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Sunday, November 19, 1995

Vaca fruit industry blossoms in late 1800s

Kristin Delaplane

Growers harvest bountiful crops starting in 1870s

Information for this article came from the Vacaville Heritage Council and the Vacaville Museum.
First of two parts
The fruit industry thrived in the Vacaville Township as the area’s major economy between 1875 and 1915. By the turn of the century, half of all California’s deciduous fruit was produced in the Vaca, Pleasants and Lagoon valleys and adjacent hills in Putah Creek and English Hills.

Starting in the late 1890s, the population for the next 50 years stayed at about 1,500 residents. However, every spring and summer, migrant workers moved in for the fruit harvest with at least 5,000 men, women and children finding employment for many months each year in the fields, in the cutting sheds and at the packing houses, preparing and transporting the fruit to market.

During the early years, the labor force was largely Chinese, but after the Chinese Exclusion Act of 1882, this work force declined sharply.

Soon the Japanese moved in and picked up much of the slack, and the Spanish also found their way to Vacaville.

The fruit industry was so profitable, it was said to be the gem of all the resources and industries in Solano County at the turn of the century.

The valleys sheltered by high hills barred the moisture-laden clouds and shut out the hot drying winds.

In this environment the trees began blooming in early February, ensuring fruit would ripen rapidly. Even citrus fruits were marketed a month ahead of Southern California.

By April, the fruit was being shipped to market. The area was renowned for having the first deciduous fruit sold in the United States each year, earning the Vaca Valley the reputation nationwide as “The Early Fruit District.” The sweetened fruit that grew in these sheltered valleys produced an overall product that made the county famous far and wide.

In Solano County, 53,000 acres were labeled as prime fruit land. Another 240,000 was labeled as secondary fruit land, but primary grain land.

In the fruit belt, which also included Green Valley and Suisun Valley, there were more than a million trees, deciduous and citrus, with fruit ripening every month of the year.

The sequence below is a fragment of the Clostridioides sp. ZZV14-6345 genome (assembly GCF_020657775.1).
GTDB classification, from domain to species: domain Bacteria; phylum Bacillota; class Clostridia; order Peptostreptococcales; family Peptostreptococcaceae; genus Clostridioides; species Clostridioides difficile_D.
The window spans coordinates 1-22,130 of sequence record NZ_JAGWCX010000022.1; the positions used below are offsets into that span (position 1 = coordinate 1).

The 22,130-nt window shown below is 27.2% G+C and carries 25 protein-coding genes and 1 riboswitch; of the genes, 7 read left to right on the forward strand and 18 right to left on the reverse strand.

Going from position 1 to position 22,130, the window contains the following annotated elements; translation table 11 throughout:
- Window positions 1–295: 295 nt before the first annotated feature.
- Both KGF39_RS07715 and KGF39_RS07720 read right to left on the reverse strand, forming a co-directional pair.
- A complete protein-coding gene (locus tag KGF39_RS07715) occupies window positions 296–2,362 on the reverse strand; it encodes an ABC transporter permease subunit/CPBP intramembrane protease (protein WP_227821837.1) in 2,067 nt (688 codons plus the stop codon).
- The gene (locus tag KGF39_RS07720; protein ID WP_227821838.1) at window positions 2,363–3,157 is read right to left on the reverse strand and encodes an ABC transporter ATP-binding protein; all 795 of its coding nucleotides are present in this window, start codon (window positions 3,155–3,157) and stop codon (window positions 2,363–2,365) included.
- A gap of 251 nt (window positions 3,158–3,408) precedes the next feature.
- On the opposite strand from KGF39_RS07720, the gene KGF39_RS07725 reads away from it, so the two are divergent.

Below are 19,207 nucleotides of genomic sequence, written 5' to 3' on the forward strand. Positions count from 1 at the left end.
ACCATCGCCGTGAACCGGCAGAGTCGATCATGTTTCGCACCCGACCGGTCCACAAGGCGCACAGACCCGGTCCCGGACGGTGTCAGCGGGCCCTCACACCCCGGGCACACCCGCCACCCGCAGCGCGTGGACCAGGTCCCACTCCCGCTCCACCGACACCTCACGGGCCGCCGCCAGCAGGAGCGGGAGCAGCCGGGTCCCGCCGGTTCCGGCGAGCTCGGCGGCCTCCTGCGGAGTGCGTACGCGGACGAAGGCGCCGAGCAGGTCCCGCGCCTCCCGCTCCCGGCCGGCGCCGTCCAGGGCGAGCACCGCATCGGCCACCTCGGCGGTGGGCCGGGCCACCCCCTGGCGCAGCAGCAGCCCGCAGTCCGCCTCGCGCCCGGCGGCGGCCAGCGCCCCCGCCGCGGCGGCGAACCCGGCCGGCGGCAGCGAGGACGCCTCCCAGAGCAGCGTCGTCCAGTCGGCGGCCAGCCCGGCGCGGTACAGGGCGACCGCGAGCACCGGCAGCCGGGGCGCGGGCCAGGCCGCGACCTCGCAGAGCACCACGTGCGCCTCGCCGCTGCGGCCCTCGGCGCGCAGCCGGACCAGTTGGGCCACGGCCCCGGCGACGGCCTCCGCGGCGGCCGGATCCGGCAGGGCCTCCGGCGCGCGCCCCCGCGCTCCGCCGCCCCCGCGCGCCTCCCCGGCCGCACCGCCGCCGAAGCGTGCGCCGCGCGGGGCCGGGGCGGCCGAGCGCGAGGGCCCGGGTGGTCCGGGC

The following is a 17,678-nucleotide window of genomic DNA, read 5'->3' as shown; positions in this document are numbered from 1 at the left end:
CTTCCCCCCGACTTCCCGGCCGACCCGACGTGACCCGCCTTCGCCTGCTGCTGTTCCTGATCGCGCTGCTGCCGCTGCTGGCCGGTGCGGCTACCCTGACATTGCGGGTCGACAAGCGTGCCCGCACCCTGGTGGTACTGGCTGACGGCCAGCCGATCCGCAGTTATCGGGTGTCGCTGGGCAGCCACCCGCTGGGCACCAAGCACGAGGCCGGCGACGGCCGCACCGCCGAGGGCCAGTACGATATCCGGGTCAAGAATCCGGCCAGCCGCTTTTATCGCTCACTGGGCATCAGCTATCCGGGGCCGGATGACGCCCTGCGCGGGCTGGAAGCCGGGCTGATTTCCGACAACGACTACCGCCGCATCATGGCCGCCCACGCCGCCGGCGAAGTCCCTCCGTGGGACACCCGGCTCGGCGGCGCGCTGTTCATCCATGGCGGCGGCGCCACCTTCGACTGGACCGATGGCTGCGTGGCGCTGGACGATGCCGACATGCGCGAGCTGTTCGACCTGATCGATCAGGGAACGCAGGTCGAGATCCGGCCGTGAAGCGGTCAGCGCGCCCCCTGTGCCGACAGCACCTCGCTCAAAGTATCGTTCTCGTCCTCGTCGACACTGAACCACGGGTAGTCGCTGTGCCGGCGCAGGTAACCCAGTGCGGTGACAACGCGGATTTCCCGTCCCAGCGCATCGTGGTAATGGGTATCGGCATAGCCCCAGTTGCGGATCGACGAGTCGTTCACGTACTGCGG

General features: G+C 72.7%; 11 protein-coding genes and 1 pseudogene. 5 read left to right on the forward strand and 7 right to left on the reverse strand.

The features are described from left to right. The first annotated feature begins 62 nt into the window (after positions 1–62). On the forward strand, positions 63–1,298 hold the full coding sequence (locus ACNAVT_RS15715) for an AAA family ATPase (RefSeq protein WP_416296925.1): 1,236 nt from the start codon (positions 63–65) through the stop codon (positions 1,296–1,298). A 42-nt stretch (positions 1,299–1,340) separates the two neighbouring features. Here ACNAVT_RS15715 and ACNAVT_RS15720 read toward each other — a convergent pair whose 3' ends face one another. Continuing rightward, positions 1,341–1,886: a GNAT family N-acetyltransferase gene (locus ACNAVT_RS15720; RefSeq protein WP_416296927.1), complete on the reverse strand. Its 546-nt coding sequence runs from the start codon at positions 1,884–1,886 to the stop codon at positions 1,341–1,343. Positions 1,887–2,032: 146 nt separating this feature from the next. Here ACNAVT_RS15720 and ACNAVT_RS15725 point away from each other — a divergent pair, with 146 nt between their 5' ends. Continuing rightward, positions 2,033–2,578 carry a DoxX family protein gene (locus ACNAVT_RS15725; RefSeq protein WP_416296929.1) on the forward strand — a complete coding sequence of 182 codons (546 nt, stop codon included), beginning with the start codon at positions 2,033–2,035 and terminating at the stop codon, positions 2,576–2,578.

In 1904, the following cultivation table was set up, showing the vastness of fruit farming in the area:

Grapes, 2,200 acres; apples, 2,265; apricot trees, 33,165; cherry trees, 36,740; fig trees; 5,430; olive trees, 3,050; peach trees, 332,570; pear trees, 218,540; french prune trees, 281,460; prune trees (varied), 105,5630; orange trees 3,440; lemon trees, 2,130; almond trees, 100,240; and walnut trees, 3,760.

The fresh fruit was shipped carefully. There were five big packers in the area, and competition was fierce as packaging was a great concern with the growers.

A pleasing presentation - the appearance and condition of fruit - determined the price obtained back East, and thus the profit margin for the growers.

The fruit was carefully selected and wrapped and packed in boxes just so, with artistic and colorful labels. These boxes were then shipped in ventilated refrigerator cars to the Atlantic seaboard.

Each car could hold 10 tons of fruit. In peak years, 1,800 freight carloads of fruit left the area each season. In 1903, the total shipments of fresh fruit from Vacaville numbered 1,400 carloads.

Great quantities of fruit were also marketed to canneries and as dried fruit. The fact that the growers were not dependent on just one method of marketing their products, but could sell their fruit fresh, dried or canned meant they could realize the highest returns from their products. The fruit sold for millions of dollars each year, making fortunes for the orchardists.

The dried fruit raised on non-irrigated land provided the highest percentage of marketable product, with some varieties losing only half their weight in evaporation.

Dried fruit was cut and spread on great trays that covered acres of land. In Solano County, thousands of tons of fruit were prepared in this manner every year.

The dried fruit was not only shipped throughout the United States, but loaded onto ocean liners that stopped in San Francisco and sent to many foreign ports.

In addition, there were a number of extensive vegetable fields, and that product also was the first in the San Francisco market, thus commanding the highest prices.

Vegetable shipments began in February, midwinter by standard. It was estimated in 1904 that $50,000 a year was received by the local vegetable growers, a profit of $150 an acre being nothing unusual.